Climate change is having a significant effect on Arctic communities. The loss of permafrost and ice sheets, sea level rise, and many other factors are putting people living in coastal communities and their traditional way of life at risk. In this episode, we’re talking with Jeff King, Deputy Lead of the Engineering With Nature program at the US Army Corps of Engineers; Sam Whitin, Coastal Resilience Director, EA Engineering, Science, and Technology, Inc; and Enda Murphy, Senior Research Engineer at the National Research Council of Canada (NRC). We’re discussing the unique challenges and opportunities involved in identifying and designing resilience strategies to help remote northern communities in Alaska and Canada whose future and way of life is imminently threatened by climate change. And we’re reflecting on how Engineering With Nature approaches could be used to address critical challenges faced by remote northern communities.
The Arctic region is warming at a much higher rate than other parts of the continent. Retreating sea ice, shorter ice season duration, and thawing permafrost are contributing to the destabilization of coastlines. And, as Enda points out, “a lot of these remote northern communities are really reliant on fishing and hunting and the land for subsistence and their livelihoods. That creates an even greater imperative to understand and adapt to the changing climate.” Sam adds that communities in Alaska are also experiencing significant issues related to erosion and flooding, along with impacts to migratory patterns of fish, wildlife and whales: “Given the close connection that these communities have related to subsistence hunting and fishing, climate change is magnified in even more ways than most people typically consider.”
Jeff, Sam, and Enda came together around their common interest of better understanding these impacts and responding to them by applying Engineering With Nature principles and processes. Jeff, through separate conversations with Sam and Enda, “saw a unique opportunity to engage and collaborate and bring more expertise into a region where it’s desperately needed.”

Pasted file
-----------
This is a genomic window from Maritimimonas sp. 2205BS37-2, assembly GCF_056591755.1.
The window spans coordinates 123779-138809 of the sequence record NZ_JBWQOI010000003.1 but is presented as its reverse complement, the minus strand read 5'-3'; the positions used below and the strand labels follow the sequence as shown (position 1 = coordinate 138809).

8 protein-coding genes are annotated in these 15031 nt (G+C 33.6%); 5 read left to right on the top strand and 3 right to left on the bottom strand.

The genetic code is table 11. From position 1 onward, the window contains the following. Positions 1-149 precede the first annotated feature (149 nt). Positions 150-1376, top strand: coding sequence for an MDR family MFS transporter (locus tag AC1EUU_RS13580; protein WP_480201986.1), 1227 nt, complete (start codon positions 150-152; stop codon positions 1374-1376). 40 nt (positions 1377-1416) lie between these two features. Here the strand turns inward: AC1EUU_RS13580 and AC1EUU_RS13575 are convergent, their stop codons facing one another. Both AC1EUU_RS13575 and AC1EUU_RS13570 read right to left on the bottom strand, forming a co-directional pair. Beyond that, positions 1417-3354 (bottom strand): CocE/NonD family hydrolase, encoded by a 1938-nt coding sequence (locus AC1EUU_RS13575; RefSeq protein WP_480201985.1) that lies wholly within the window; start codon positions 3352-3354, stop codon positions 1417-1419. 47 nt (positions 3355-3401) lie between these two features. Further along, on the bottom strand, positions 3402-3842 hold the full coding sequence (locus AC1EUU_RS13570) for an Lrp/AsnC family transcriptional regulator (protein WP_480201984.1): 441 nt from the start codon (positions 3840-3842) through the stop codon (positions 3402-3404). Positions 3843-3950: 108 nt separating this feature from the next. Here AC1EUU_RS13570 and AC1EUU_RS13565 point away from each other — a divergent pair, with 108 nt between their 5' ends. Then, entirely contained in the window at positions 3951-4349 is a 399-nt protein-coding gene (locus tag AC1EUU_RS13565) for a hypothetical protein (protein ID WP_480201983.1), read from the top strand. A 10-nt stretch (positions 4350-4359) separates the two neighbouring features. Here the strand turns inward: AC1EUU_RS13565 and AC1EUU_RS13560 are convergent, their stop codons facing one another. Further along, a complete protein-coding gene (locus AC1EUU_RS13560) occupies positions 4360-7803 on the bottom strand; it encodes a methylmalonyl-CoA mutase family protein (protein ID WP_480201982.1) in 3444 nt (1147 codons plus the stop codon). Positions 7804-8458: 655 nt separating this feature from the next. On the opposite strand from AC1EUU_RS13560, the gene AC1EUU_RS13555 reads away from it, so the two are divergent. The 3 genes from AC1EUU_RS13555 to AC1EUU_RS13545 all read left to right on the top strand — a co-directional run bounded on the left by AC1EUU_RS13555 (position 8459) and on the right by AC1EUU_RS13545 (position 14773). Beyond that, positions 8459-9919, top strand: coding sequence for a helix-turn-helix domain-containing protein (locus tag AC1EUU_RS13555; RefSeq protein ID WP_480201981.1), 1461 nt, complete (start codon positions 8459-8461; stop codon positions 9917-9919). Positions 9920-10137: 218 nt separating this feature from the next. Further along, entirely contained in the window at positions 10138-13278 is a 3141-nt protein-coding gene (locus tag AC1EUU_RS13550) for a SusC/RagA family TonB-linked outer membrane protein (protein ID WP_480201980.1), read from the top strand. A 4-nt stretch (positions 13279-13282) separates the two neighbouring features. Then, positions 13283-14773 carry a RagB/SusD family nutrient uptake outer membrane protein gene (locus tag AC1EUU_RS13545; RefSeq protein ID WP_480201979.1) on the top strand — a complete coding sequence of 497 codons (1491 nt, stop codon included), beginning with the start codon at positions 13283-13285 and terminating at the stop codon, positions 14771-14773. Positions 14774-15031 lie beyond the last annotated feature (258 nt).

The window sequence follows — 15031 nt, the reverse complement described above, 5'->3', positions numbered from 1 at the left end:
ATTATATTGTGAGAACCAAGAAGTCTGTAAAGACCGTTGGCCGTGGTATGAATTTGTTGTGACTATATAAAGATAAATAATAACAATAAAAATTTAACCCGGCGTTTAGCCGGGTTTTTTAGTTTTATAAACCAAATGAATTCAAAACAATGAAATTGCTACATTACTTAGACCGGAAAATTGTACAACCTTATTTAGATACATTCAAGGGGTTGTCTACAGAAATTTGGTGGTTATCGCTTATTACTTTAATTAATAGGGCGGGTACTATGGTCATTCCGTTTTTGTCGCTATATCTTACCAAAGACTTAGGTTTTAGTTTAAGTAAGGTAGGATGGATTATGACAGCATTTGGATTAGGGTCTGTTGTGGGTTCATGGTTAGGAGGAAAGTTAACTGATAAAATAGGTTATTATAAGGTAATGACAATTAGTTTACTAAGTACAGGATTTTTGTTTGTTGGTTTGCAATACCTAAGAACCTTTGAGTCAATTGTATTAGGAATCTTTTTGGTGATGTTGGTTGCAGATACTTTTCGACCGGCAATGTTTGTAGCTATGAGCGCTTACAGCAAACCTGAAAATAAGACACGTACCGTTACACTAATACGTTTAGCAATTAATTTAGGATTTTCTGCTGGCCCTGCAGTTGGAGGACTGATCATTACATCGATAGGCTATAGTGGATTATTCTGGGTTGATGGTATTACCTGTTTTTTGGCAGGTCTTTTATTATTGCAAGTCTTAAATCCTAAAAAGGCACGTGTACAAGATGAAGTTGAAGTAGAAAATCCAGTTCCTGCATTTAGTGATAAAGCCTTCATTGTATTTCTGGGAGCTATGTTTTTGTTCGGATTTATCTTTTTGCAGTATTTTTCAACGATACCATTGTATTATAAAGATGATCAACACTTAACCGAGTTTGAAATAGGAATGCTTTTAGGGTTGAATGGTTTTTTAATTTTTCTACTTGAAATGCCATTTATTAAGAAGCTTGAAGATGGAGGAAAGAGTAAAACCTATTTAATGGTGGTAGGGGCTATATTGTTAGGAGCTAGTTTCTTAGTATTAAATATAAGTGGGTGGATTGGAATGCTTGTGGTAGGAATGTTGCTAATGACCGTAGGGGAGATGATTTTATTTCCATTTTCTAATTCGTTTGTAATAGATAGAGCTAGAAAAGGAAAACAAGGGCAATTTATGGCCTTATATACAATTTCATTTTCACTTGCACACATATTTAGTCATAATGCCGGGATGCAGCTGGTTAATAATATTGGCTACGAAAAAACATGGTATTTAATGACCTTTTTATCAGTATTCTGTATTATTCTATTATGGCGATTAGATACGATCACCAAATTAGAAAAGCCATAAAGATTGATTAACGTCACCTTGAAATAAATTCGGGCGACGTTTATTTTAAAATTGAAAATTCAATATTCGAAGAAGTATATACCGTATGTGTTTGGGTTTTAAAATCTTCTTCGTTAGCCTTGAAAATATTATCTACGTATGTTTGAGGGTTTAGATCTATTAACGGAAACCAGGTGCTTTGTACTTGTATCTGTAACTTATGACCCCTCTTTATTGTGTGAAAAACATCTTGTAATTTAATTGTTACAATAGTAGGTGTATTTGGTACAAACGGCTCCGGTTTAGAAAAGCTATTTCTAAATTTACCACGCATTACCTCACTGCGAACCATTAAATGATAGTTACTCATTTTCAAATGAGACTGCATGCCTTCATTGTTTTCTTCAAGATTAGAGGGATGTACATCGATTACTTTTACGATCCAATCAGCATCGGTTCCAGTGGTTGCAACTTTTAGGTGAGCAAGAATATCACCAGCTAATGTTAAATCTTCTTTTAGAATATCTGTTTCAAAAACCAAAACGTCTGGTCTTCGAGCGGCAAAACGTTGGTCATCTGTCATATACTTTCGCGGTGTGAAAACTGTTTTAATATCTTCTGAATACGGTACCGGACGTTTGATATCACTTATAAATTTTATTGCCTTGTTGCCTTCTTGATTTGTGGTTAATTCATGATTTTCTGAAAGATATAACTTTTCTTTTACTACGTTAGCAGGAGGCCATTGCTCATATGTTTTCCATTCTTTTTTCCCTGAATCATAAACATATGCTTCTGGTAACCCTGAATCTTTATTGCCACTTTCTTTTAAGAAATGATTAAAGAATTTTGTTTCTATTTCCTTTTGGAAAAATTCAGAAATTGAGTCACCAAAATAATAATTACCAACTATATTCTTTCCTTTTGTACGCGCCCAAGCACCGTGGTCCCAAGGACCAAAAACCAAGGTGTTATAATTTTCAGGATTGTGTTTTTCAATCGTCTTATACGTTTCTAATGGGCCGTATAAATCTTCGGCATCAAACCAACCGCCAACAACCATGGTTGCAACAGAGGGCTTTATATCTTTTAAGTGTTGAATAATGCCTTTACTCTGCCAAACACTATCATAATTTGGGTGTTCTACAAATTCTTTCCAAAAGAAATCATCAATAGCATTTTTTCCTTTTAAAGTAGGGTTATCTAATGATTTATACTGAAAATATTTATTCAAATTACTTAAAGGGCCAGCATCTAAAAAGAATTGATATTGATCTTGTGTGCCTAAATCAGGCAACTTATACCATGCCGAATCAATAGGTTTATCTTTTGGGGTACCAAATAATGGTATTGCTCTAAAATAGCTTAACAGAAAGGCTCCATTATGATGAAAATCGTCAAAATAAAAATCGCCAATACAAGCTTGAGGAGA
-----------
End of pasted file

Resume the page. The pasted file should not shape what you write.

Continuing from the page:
One upcoming EWN research project will focus on the whaling community of Point Hope, Alaska, whose traditional way of life is currently being challenged by the accelerating impacts of climate change. Sam talks about the example of ice cellars that have been used in Point Hope for thousands of years to store foodstuffs – fish, wildlife, and whale – throughout the year. The cellars are buried about 20 feet into the permafrost, which is melting due to higher average temperatures. Without those cellars to provide essential refrigeration and fermentation, the community has to harvest extra fish and wildlife throughout the year because there are no roads leading to the city, so outside supplies come in only by plane or once or twice during the summer by barge. This places additional pressure on the fish and wildlife populations and is an example of a problem that could benefit from an EWN approach, drawing on research and expertise from the Army Corps’ Cold Regions Research Engineering Laboratory (CRREL).
Similarly, Enda and the NRC have been working in Tuktoyaktuk, Northwest Territories, an Inuvialuit community very close to sea level on the Beaufort Sea. As Enda related, “We heard from elders that this particular community has had to relocate three residences just in the past year because of the rapidly eroding coast. So that’s a really urgent need.” Enda and his colleagues at the NRC are reimagining what future research in the Arctic might look like and broadening their networks and collaborations, to do research, including with the US Army Corps. A particular area of interest is in understanding the role of sea ice in attenuating or dissipating storm surge. Computer modeling has shown that without sea ice, storm surges may be three times higher, which is a significant problem for communities like Tuktoyaktuk.
A key challenge for researchers is that there is little existing baseline data to establish trends. So, engaging the people of these remote communities and gathering local knowledge is critical. Sam, Enda and their teams are sitting down with elders, hunters, and fishers to understand what they’ve seen and experienced. As Sam adds, “One of the most important things is to make sure that we respond appropriately to what the community truly wants, that we’re not coming in and presenting a problem that doesn’t need to be fixed or presenting our thoughts on how something should be handled. We are listening to and learning from the community.”
The opportunity for incorporating EWN approaches into projects in the far north, and the importance of collaborating and sharing information between the parallel work being done by Sam and Enda, plus the contributions of CRREL, are exciting to Jeff: “Thinking about Engineering With Nature and the natural infrastructure strategies that are appropriate for an environment like this is something very new. I think EWN can make an important contribution – and we will learn a lot in the process.”